Monday, January 25, 2010

Fortress Podunkia

The arrival of container shipping to the North coast is apparently providing for much in the way of planning for Canada's National Defence Department, placing Prince Rupert and its ocean approaches as a key part of the future for Canada's military.

In an article in a publication called, Rear Adm. Tyrone Pile, the top sailor with Canada's Pacific Fleet outlined the challenges that the North coast port at Fairview will bring to Canada's military and how they plan on meeting them.

When they opened up the new container pier at Prince Rupert in September 2007, we had HMCS Ottawa alongside. There were representatives there from the state of Illinois, the city of Chicago, the state of Tennessee, the state of New Jersey and all of the ports from New Jersey. This wasn't just about Prince Rupert and the west coast of Canada. It was about the corridor to the heart of the U.S. Midwest, the Mississippi basin and the northeast United States, and Prince Rupert was directly linked to all of these trading corridors and was a major node for trade across the Asia Pacific.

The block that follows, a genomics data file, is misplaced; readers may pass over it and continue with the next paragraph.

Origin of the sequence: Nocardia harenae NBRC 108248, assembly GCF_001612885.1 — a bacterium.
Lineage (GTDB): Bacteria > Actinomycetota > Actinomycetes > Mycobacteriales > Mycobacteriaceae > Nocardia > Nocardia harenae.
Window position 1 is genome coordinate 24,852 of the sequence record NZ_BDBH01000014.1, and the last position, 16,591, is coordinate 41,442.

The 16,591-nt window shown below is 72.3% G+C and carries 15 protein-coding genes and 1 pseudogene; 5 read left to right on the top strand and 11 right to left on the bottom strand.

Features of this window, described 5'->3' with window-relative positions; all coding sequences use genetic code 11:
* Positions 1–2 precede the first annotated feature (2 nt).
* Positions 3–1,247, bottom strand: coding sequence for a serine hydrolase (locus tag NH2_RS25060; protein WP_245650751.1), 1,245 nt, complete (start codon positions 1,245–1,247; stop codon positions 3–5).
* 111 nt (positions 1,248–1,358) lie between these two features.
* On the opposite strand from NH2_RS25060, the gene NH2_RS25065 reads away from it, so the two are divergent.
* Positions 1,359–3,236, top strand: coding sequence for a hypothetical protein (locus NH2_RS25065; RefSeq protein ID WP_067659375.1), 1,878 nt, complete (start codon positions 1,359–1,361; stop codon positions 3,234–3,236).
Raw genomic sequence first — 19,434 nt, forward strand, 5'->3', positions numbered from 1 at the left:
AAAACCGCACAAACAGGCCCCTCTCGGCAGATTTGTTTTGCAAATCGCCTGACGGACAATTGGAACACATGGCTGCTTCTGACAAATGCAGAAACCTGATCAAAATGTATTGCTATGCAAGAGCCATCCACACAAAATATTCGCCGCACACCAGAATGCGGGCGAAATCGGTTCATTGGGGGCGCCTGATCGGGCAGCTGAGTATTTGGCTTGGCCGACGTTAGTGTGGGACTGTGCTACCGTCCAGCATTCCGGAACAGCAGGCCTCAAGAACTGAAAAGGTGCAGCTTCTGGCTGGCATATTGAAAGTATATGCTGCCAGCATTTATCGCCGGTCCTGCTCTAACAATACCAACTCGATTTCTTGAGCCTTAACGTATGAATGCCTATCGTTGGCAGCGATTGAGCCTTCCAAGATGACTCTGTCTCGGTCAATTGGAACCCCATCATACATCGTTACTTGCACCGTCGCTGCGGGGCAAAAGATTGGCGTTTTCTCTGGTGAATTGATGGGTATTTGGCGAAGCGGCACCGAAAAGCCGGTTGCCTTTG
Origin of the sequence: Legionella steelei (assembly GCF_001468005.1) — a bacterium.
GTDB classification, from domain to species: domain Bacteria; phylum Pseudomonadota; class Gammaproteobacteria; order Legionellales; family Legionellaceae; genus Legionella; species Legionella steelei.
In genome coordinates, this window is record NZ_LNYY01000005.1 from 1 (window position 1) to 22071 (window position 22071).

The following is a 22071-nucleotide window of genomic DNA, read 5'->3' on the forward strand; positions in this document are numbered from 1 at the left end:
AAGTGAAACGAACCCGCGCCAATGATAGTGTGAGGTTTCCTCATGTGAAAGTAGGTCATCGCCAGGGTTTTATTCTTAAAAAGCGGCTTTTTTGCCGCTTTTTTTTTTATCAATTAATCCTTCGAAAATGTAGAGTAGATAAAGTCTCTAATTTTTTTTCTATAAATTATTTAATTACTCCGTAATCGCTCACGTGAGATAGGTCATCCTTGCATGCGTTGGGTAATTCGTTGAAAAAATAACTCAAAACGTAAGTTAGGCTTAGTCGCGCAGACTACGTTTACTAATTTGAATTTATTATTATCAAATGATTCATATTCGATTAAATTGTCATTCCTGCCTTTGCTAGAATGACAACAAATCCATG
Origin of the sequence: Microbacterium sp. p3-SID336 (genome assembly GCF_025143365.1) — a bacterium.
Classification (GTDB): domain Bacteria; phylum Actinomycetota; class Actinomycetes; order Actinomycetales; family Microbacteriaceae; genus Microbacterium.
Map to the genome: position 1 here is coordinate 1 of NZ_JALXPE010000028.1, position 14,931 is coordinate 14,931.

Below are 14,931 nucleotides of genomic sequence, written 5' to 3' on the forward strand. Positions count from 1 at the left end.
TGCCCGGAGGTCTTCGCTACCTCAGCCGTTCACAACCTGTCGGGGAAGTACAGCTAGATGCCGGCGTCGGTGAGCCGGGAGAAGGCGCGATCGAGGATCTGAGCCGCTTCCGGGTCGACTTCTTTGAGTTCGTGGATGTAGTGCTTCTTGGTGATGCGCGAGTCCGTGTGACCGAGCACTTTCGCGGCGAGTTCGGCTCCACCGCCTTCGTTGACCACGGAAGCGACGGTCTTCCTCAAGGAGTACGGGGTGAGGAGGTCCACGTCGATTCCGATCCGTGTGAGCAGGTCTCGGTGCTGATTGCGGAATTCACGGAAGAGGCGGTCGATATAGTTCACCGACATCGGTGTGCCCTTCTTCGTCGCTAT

As trade increases in Prince Rupert, as we believe it will over the next decade, we will continue to provide that requisite level of surveillance for those shipping lanes as we would for the shipping lanes into the Strait of Juan de Fuca, which are feeding Vancouver and Seattle.

We'll be sharing that information with our American counterparts, the Coast Guard and Navy.

And our air surveillance, our satellite surveillance and our efforts by our marine security operations center to develop a recognized maritime picture off the coast of Canada and into the Pacific will continue to be increased.

Prince Rupert however is just one of his many concerns at the moment, with an expansion of the fleet out of Victoria and the upcoming Winter Games in Vancouver currently high on his agenda.

You can examine the full interview from the DefenseNow website.

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